Excellent points, all three.
One year later, however, Bishop Rhoades issued a video on behalf of the USCCB in which he stated, “There is no moral need to turn down a vaccine—including the Johnson & Johnson vaccine, which is morally acceptable to use.” Bishop Rhoades continued, “Most important is that people get vaccinated. It can be an act of charity that serves the common good.”
Whatever happened to “no American should be forced to choose between being vaccinated against this potentially deadly virus and violating his or her conscience”?
Here we are, seventeen months after that initial letter. And those Catholics who agree with the initial argument from the bishops find themselves outcasts—literally—from their own churches.
It is vital to note here that man possesses not only a right of conscience, but a duty to properly form his conscience. Cardinal Ratzinger writes that such formation includes an obedience to the Commandments, an adherence to the official Magisterium, a study of Scripture, the “wisdom of tradition,” and the lives and writings of the saints.
Is that the position of those such as Cardinal Cupich: that the reason some Catholics personally object to these serums is because they have improperly formed consciences? Is it their position that such Catholics have read the Fifth Commandment wrong, official statements from the CDF wrong, encyclicals like Evangelium Vitae wrong, the Didache wrong, Tertullian wrong, St. Jerome wrong, Church teaching on cooperation with evil wrong, and the life and heroic death of St. Gianna Beretta Molla wrong? These are the types of things that have shaped and nourished the consciences of many of those who now object.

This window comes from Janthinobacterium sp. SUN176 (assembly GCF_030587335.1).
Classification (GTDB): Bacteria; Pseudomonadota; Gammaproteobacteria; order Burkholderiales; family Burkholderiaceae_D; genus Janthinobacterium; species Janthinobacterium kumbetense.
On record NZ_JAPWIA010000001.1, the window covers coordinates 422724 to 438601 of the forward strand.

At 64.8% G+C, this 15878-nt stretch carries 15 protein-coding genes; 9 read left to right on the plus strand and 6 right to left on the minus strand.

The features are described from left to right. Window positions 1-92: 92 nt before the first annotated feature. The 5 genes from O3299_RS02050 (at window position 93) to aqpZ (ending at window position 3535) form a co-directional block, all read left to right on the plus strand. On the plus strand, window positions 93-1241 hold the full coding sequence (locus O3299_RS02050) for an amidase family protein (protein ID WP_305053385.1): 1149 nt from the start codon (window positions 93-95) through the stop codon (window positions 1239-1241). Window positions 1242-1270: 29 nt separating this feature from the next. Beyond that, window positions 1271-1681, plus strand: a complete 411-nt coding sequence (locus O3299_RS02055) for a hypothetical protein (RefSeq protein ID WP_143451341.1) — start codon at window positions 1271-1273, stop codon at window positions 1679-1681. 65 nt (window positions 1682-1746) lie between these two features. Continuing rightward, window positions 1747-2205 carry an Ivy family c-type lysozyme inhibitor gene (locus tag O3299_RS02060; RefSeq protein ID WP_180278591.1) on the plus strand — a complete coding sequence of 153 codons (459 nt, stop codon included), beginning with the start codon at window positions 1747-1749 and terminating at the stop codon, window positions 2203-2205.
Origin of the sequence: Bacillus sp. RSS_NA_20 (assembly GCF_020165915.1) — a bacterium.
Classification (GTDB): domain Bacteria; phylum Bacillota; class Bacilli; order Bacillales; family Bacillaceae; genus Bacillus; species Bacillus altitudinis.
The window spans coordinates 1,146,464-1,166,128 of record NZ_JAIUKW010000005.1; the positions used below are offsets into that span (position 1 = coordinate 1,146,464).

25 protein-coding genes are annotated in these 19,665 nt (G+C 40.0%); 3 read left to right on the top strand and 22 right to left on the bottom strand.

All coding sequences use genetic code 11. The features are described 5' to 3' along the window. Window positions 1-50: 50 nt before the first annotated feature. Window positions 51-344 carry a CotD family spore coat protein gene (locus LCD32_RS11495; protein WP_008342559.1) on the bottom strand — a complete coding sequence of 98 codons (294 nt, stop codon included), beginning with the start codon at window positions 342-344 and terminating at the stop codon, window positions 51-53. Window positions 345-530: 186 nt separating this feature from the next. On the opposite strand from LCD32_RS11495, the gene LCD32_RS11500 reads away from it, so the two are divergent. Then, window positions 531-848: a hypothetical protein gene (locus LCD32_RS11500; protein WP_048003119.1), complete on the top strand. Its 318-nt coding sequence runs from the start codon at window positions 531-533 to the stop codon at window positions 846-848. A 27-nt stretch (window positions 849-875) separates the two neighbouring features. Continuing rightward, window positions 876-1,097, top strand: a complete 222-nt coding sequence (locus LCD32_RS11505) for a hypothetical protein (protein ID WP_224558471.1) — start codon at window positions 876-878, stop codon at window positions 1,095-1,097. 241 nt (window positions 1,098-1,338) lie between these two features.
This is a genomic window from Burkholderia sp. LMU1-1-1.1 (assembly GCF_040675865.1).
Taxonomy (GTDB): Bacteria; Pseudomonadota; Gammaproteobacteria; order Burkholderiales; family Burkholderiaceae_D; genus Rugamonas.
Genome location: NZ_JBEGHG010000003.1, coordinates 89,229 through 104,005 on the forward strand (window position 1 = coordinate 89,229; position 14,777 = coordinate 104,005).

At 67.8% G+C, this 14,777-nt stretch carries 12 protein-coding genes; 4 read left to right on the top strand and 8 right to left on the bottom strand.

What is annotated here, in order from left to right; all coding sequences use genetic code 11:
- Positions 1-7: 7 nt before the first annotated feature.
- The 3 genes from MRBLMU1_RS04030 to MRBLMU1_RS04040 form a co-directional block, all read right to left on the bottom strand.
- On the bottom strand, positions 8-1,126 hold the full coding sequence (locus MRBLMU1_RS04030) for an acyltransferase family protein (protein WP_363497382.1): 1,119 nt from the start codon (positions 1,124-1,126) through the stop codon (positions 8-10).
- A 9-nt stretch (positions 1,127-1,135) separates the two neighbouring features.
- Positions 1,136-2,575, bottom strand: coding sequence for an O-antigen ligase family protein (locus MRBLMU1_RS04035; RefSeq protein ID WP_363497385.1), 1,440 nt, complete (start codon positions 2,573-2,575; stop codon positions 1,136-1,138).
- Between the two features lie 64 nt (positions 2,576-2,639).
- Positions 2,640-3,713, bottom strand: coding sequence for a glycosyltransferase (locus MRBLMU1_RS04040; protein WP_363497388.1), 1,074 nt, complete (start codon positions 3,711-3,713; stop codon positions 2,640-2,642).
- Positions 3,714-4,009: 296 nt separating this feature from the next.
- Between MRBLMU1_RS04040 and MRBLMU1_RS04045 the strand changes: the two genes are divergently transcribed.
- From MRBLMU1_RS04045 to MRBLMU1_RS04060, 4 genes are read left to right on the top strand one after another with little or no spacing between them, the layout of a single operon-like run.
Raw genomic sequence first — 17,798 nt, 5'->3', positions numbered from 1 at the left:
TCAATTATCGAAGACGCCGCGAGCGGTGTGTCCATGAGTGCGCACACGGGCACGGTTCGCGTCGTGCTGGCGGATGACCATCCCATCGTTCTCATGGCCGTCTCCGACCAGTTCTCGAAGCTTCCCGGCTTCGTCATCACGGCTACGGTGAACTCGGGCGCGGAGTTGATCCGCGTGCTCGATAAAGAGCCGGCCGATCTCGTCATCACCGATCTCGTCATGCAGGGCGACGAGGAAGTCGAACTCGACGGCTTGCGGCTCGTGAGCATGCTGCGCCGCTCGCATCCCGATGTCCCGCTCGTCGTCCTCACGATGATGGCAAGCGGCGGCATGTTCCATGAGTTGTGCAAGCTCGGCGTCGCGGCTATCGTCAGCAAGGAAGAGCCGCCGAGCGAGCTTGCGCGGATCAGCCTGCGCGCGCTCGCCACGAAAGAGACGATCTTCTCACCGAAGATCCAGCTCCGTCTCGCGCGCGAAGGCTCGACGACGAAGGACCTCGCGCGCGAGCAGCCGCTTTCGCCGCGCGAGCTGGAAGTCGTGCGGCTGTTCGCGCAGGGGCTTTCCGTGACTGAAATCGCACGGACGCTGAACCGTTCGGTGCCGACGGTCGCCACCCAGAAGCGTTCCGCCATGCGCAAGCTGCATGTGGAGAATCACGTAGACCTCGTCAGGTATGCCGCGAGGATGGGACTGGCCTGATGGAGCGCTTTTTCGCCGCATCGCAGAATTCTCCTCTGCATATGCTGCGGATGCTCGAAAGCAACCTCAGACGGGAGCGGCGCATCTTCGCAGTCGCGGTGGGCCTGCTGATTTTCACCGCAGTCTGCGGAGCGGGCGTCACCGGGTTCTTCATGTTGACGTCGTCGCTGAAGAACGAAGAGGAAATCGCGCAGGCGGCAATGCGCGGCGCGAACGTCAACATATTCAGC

And it’s a scandal that this position of conscience is not championed by every prelate in the Catholic Church. Instead, we get nebulous bromides about the “common good,” a term which some prelates seem extremely careful not to define.
Years ago, Cardinal Ratzinger observed that Marxist societies had denied the political rights of conscience so profoundly that it had led to a “blunting of the moral sense.” That same “blunting” is now occurring at an ecclesiastical level. When prelates are prescribing medicines and providing no avenue for conscientious objection to them, we seem to have gone right past the blunting of the moral sense all the way to outright denial.
Cardinal Ratzinger wrote that “conscience is the highest norm that man is to follow, even in opposition to authority.” It is time we embrace and proclaim Ratzinger’s concept. For that matter, it is high time that we openly question whether mandating pharmaceuticals falls beyond the scope of episcopal authority in the first place. When Catholics—both priests and laity—are alienated from their own churches for reasons of conscience, we might call that many things. But “common good” is not one of them.
[Photo Credit: Daniel Ibez/CNA]